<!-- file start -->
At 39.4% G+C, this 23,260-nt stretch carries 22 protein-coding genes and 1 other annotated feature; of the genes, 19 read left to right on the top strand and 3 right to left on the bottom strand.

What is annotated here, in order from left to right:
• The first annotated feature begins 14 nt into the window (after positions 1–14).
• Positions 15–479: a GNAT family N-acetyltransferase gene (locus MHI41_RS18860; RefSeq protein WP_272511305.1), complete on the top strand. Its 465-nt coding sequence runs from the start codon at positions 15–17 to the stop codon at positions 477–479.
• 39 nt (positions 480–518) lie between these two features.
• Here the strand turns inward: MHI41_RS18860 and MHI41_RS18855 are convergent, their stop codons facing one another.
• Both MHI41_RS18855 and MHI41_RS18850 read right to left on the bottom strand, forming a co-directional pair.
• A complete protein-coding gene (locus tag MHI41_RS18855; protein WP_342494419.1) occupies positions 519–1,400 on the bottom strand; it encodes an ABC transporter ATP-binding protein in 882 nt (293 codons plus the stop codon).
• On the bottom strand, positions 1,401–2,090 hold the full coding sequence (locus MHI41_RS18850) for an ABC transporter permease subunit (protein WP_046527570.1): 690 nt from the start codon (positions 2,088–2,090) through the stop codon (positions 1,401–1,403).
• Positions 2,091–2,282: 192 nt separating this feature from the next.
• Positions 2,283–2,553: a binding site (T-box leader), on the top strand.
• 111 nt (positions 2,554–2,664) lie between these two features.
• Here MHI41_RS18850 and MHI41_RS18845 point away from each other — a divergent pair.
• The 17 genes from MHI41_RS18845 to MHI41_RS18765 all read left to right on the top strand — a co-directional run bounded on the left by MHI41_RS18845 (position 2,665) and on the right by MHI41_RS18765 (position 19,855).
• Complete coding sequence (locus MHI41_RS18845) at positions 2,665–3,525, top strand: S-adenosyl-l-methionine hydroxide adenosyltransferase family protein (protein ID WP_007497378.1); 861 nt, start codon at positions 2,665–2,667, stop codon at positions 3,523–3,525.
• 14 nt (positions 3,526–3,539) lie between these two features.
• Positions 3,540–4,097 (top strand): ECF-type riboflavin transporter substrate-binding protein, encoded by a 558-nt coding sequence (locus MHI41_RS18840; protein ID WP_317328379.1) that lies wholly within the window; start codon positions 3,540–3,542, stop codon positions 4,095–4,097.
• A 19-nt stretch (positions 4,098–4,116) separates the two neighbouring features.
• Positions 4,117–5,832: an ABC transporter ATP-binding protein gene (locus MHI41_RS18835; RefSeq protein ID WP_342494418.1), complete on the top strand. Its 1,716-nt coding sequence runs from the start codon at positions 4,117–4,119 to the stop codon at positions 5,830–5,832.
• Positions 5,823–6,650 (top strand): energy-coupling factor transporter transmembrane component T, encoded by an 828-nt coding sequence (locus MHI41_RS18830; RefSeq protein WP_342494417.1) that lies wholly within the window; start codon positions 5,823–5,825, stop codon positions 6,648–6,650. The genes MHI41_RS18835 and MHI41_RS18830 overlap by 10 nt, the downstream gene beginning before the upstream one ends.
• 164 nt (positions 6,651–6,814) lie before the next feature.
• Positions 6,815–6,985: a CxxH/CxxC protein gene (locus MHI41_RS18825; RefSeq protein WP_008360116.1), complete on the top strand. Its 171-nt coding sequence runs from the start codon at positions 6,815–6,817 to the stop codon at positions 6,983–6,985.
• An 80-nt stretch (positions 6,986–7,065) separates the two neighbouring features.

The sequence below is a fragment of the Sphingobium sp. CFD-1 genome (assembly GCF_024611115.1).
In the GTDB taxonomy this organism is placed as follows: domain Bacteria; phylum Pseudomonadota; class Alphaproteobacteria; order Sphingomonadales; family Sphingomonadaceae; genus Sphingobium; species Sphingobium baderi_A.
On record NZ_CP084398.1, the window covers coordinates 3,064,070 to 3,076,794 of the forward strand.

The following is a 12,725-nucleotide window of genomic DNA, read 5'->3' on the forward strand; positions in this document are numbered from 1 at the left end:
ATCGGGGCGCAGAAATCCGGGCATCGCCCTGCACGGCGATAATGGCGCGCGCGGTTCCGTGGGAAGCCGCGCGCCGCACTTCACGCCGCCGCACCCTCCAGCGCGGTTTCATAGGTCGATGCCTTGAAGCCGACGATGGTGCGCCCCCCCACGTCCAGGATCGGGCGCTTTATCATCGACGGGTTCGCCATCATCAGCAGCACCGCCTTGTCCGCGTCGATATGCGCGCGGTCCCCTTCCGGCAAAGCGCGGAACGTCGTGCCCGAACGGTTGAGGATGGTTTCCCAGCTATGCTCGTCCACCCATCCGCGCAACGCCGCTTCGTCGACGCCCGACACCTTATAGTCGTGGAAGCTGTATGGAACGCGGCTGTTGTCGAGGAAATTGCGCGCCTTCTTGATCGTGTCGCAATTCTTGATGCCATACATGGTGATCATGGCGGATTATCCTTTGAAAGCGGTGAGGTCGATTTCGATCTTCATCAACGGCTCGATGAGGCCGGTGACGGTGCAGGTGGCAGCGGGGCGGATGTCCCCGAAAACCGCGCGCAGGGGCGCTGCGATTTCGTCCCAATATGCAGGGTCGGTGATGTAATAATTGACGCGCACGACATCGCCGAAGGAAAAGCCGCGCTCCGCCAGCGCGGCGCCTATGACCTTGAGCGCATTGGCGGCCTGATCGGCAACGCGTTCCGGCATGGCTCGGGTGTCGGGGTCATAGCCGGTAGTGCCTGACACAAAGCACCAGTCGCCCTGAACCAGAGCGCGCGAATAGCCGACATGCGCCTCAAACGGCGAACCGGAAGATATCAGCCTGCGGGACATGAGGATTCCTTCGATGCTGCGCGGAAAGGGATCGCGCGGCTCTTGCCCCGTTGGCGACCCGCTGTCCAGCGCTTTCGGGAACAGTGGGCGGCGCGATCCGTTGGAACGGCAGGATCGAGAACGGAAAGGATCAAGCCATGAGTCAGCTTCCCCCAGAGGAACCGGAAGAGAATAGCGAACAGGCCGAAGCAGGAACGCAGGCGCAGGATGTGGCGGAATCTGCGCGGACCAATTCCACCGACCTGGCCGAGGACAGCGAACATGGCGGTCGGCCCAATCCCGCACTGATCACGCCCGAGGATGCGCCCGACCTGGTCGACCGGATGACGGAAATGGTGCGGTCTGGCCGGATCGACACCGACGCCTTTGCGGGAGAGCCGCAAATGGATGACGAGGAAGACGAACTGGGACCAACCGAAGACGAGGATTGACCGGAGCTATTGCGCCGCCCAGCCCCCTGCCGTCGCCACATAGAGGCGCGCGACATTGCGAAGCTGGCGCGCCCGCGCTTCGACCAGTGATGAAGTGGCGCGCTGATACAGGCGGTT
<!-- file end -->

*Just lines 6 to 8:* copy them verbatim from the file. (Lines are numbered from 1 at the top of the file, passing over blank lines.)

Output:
• Here the strand turns inward: MHI41_RS18860 and MHI41_RS18855 are convergent, their stop codons facing one another.
• Both MHI41_RS18855 and MHI41_RS18850 read right to left on the bottom strand, forming a co-directional pair.
• A complete protein-coding gene (locus tag MHI41_RS18855; protein WP_342494419.1) occupies positions 519–1,400 on the bottom strand; it encodes an ABC transporter ATP-binding protein in 882 nt (293 codons plus the stop codon).